Did the money come in through Facebook, MyBarackObama.com, email or SMS? More important, what can the average nonprofit learn from this historic campaign and what can never be replicated?
A great new study by M+R Strategic Services, Wilburforce Foundation and The Brainerd Foundation attempts to answer these questions. Specifically, the study outlines the 7 key elements of OFA's success. Interested in creating a kick-ass online program for your nonprofit? Read the full report. Here are the highlights.
1. Have discipline - OFA used a huge swath of media and tools to power the campaign - online and offline advertising, SEO, direct mail, telemarketing, SMS, Facebook, house-parties, a huge field organizing effort, etc. While most campaigns and nonprofits would come apart at the seams in the face of all this promotional activity, the OFA team made an extraordinary effort to align communications and stay on message. And it sounds like they did it through a tight organizational structure and daily team meetings. Are your fundraising, communications, direct mail and membership efforts in alignment? If not, why not?
2. Hire the right people and make it a full time job (italics my emphasis) - If you want to achieve success with online media, at some point you're going to have to INVEST in the human resources to get the job done. Just like any other functional department, new media requires financial and human resources to succeed.
Unlike OFA, you may not be able to draw the top talent in the world to your organization, but you should still try to hire the right people for the job and give them the autonomy and respect they need to get the job done. See page 9 of the report for a job description for your new media lead.
3. Keep the spotlight on your supporters - If there is one thing that OFA did well and that your organization must emulate it's this: focus on your audience(s)! Write this down on a post-it note and put it on your laptop.
Your cause is not about you or your organization!
If you want to be relevant (online or offline), you must focus all your communications on the people you serve and the great things they are accomplishing in this world. Please: No more press releases about the launch of your new website!
4. Be nimble - Online media are so powerful (and dangerous) because they are immediate. OFA used this to it's advantage by timing it's fundraising appeals to coincide with current events. This is a great strategy to emulate. However, if you want to become a "nimble online marketing machine," you've got to put the infrastructure in place NOW to succeed. This means purchasing a good Email Service Provider (ESP), investing in building and cleaning your online list, making your website easy to navigate and interesting to read, etc.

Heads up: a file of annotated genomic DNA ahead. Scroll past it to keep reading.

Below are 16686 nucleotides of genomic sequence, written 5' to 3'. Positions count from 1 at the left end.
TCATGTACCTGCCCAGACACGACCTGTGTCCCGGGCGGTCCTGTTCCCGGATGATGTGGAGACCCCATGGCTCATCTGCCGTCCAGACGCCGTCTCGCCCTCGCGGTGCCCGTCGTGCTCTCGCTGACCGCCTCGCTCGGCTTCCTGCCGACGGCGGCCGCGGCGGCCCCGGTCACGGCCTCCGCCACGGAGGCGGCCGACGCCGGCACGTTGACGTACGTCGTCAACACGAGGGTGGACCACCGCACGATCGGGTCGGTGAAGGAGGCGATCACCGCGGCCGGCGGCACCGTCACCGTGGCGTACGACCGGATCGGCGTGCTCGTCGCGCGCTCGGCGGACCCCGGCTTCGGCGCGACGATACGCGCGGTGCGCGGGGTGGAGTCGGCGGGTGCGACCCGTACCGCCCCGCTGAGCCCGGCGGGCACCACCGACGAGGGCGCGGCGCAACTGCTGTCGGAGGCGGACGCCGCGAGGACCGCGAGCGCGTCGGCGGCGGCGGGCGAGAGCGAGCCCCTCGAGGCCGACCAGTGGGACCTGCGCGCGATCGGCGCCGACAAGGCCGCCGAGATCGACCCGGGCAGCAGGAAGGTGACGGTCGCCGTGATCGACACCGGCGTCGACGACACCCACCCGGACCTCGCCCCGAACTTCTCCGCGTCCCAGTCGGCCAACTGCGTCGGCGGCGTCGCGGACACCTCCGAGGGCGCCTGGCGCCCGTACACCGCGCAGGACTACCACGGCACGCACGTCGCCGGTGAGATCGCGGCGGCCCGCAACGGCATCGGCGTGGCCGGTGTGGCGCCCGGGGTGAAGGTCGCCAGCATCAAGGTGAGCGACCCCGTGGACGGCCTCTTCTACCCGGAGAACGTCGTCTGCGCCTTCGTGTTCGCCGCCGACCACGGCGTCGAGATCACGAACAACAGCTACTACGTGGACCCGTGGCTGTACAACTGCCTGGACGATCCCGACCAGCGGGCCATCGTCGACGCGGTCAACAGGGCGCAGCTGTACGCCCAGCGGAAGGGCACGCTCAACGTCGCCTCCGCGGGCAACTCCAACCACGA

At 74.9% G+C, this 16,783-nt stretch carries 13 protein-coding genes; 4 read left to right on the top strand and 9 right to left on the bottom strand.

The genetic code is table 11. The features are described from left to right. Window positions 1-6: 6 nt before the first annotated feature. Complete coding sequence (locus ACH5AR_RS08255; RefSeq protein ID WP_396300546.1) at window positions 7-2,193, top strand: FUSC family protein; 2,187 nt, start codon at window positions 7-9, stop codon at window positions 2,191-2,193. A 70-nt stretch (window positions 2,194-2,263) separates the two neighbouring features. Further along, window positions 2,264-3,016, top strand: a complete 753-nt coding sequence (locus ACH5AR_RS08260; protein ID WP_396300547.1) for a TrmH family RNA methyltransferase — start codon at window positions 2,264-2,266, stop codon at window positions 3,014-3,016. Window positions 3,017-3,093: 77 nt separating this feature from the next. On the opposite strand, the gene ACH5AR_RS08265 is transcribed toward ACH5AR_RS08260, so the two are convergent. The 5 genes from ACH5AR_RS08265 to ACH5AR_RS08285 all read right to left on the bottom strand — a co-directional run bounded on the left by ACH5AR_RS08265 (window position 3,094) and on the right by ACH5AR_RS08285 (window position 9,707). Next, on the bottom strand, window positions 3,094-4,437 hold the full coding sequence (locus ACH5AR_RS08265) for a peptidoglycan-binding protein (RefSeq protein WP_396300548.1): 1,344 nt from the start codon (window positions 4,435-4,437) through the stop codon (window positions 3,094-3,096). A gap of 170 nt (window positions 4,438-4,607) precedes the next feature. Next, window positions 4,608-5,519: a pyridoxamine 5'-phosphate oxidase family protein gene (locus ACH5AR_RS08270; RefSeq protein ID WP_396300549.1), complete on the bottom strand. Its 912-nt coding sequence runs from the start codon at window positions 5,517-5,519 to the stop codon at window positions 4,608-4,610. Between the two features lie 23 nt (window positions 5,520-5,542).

5. Be authentic - I can't say it better than David Plouffe.
"Nothing is more important than authenticity. People have very sensitive6. Create great content - In my personal opinion this is our Achilles Heel as a sector - writing crappy content. All the best tools in the world can't make up for bad content.
"Tools are a frying pan. If the ingredients (the content) aren't tasty, you're still going to have a horrible dinner." - Scott Goodstein, External Online Director, Obama for America
Bad content is bad content. Period. It won't work online or offline. If you can't afford to hire a copywriter or designer, take some courses to improve your skills. The Goodman Center is a great resource. I'm devoting my September Column in Fundraising Success to providing you with some quick tips for writing better content. I hope you check it out.
7. Use data to drive decisions - According to the report, OFA was religious about testing EVERYTHING in order to optimize return on investment. You can do this too especially with your email-marketing program. Test your subject lines, copy, from lines, message timing and frequency. More important, once you determine what works best, be willing to let the data drive execution.
Bonus: It's interesting to note that the 20 social networking sites and the campaign's own online community (MyBo), which powered OFA did not yield a high return on investment in terms of fundraising.
"From a fundraising perspective, external social networks are not a good use
of time. No one has ever really cracked that code." - Stephen Geer, Director of Email and Online Fundraising, Obama for America
"The real drivers were old school. They were email. And they were web." - David Plouffe, Campaign Manager, Obama for America
This last point resonates with what folks in the online marketing, communications and fundraising are saying. Social media work for awareness and brand building. But when it comes to bringing in the bacon online, you have to focus on email and your website.